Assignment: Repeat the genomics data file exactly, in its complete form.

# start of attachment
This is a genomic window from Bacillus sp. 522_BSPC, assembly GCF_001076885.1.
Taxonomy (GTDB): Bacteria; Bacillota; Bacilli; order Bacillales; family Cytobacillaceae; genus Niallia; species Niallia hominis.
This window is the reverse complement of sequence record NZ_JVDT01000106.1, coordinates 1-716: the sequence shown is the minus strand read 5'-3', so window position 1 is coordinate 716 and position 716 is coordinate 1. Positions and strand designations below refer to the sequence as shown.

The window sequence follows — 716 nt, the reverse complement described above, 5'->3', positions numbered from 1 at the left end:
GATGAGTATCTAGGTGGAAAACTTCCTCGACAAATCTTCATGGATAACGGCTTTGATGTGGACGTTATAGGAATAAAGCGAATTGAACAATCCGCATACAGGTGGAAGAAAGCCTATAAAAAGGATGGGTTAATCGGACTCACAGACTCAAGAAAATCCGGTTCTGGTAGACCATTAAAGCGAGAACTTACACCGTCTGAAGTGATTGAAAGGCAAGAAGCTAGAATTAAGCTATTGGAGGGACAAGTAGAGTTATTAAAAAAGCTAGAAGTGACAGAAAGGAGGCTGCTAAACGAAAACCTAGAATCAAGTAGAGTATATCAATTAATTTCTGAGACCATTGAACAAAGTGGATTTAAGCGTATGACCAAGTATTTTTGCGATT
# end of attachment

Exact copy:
This is a genomic window from Bacillus sp. 522_BSPC, assembly GCF_001076885.1.
Taxonomy (GTDB): Bacteria; Bacillota; Bacilli; order Bacillales; family Cytobacillaceae; genus Niallia; species Niallia hominis.
This window is the reverse complement of sequence record NZ_JVDT01000106.1, coordinates 1-716: the sequence shown is the minus strand read 5'-3', so window position 1 is coordinate 716 and position 716 is coordinate 1. Positions and strand designations below refer to the sequence as shown.

The window sequence follows — 716 nt, the reverse complement described above, 5'->3', positions numbered from 1 at the left end:
GATGAGTATCTAGGTGGAAAACTTCCTCGACAAATCTTCATGGATAACGGCTTTGATGTGGACGTTATAGGAATAAAGCGAATTGAACAATCCGCATACAGGTGGAAGAAAGCCTATAAAAAGGATGGGTTAATCGGACTCACAGACTCAAGAAAATCCGGTTCTGGTAGACCATTAAAGCGAGAACTTACACCGTCTGAAGTGATTGAAAGGCAAGAAGCTAGAATTAAGCTATTGGAGGGACAAGTAGAGTTATTAAAAAAGCTAGAAGTGACAGAAAGGAGGCTGCTAAACGAAAACCTAGAATCAAGTAGAGTATATCAATTAATTTCTGAGACCATTGAACAAAGTGGATTTAAGCGTATGACCAAGTATTTTTGCGATT